Navy Continues COVID-19 Vaccine Separations as Fourth Vaccine Eyes Conditional FDA Approval

June 13, 2022 5:51 PM
Hospital Corpsman 2nd Class Gregzon Fontanilla, from Guam, prepares a COVID-19 vaccine aboard the America-class amphibious assault ship USS Tripoli (LHA-7) on May 10, 2022. US Navy Photo

Some sailors have received a COVID-19 vaccine that is developed differently from existing vaccines and could overcome religious objections that have been fought over in federal court.

A small percentage of sailors received Novavax COVID-19 while overseas, where the shot is considered approved, said Ed Gulick, a spokesperson for Navy medicine.

Novavax is seeking emergency use authorization from the FDAA for its version of a COVID-19 vaccine. However, that approval could be delayed, according to Axios. Novavax developed a protein-based vaccine, which is a common method for vaccines, against COVID-19. Some have theorized that those uncomfortable with the mRNA vaccines from Pfizer and Moderna due to their reliance on a certain line of fetal cells and idea that the mRNA changes their bodies may be more willing to get the Novavax option, according to science journal Nature.

The Navy is continuing to issue separations for sailors who are not fully vaccinated against COVID-19. As of June 8, the sea service separated 103 sailors, most of whom were the reserve members.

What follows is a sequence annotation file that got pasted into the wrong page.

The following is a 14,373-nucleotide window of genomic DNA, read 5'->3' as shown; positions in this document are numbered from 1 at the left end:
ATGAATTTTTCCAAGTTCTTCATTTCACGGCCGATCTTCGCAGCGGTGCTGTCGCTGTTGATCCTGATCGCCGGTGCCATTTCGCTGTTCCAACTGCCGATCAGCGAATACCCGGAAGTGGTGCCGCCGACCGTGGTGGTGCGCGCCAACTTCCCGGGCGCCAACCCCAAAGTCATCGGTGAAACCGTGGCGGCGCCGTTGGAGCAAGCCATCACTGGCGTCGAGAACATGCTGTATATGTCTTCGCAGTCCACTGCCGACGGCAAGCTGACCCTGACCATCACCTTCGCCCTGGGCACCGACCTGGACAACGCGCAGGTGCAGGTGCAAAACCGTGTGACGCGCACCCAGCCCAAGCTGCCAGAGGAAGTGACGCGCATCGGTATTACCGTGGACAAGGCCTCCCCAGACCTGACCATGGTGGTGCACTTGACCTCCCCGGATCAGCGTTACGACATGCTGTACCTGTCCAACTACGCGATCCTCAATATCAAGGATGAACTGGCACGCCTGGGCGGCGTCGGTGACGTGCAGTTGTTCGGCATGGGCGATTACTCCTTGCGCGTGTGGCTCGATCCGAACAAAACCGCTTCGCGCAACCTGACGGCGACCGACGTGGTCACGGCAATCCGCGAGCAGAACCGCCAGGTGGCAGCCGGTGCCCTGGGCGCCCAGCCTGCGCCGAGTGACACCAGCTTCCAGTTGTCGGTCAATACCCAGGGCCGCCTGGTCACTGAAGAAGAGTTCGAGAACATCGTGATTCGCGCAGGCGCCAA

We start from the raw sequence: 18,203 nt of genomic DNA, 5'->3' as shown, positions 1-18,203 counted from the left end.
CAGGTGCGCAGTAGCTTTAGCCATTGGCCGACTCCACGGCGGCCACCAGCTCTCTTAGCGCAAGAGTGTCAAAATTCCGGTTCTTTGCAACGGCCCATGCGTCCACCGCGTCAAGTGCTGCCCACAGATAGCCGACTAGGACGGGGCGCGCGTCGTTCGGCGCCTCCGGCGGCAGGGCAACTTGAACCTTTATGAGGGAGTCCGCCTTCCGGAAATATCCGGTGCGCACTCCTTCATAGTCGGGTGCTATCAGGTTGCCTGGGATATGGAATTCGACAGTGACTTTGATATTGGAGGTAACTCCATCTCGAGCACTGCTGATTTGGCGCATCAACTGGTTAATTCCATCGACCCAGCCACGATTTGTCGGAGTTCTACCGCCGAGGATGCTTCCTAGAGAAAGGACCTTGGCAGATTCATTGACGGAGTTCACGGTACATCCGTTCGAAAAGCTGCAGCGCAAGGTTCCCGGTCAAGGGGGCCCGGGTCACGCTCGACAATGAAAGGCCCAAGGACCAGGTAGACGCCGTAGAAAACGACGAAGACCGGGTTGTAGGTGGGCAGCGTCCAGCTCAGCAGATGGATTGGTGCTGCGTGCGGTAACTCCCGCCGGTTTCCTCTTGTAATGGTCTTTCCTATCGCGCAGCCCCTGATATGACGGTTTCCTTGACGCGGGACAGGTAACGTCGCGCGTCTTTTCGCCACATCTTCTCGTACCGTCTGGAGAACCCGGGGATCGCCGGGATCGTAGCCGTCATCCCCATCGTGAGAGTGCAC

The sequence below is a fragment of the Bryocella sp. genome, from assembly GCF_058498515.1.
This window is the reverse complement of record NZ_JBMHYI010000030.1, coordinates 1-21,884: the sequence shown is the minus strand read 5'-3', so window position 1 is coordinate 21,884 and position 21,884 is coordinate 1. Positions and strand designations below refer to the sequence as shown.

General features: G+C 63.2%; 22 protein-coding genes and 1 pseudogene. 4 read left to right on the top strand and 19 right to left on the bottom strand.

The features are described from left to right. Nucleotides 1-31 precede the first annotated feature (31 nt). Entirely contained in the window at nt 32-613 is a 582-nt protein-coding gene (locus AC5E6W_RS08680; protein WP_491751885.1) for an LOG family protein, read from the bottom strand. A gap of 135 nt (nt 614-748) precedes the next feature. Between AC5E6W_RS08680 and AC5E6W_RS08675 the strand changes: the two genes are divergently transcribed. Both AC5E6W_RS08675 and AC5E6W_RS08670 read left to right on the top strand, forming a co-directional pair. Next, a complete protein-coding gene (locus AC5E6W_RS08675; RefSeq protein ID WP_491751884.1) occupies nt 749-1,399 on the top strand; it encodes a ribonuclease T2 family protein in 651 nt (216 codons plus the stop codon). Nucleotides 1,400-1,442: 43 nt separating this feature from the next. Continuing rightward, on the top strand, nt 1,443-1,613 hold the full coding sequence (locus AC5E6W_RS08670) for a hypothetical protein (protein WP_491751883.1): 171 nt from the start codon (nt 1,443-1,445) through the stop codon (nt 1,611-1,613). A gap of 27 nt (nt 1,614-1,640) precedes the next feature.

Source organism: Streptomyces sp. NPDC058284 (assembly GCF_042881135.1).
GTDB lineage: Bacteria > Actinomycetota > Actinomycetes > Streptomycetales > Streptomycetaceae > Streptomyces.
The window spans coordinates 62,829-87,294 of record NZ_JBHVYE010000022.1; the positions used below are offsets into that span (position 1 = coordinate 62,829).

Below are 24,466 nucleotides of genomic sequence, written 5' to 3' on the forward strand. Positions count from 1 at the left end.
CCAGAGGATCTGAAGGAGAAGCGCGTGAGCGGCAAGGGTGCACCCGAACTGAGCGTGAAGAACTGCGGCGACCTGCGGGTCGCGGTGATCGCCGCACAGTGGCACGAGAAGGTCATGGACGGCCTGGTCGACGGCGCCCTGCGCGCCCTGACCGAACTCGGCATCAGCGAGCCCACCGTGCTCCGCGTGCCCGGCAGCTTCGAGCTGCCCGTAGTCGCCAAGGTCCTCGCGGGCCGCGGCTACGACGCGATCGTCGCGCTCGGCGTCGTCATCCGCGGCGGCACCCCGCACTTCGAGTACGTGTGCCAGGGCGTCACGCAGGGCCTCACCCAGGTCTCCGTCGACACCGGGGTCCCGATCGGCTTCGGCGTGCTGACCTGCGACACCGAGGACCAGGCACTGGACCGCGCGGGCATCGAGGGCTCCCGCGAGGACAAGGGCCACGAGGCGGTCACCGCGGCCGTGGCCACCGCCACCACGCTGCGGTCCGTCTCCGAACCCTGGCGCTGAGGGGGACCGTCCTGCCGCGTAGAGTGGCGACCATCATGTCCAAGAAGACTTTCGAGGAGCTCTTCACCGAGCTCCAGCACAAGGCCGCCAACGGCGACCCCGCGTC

The Navy has so far separated 996 active-duty sailors – 16 between June 2 and June 8 – and 184 reservists – 86 in that week. The Navy also has 22 entry-level separations.

There are 3,866 active-duty sailors and 3,258 reservists who are not fully vaccinated, as of June 8. Some of these sailors are those with approved exemptions or pending ones. The Navy cannot currently separate anyone who filed a request for a religious exemption.

The Navy approved 14 permanent and 206 temporary medical exemptions for active-duty sailors and one permanent and 70 temporary medical waivers for reservists.

The sea service has approved 13 religious exemptions for members of the individual ready reserve on the condition that they get vaccinated if called to reserve or active-duty status.

The Marine Corps leads the services with 2,715 separations, about 1.5 percent of the service’s end strength, according to its June 2 COVID-19 update. The Marines have seven religious exemptions approved, as well as 742 medical and administrative ones.

The Army now has 882 separations, according to its June 10 update. The Air Force has separated 543 service members, according to its June 7 update.

Heather Mongilio

Heather Mongilio

Heather Mongilio is a reporter with USNI News. She has a master’s degree in science journalism and has covered local courts, crime, health, military affairs and the Naval Academy.
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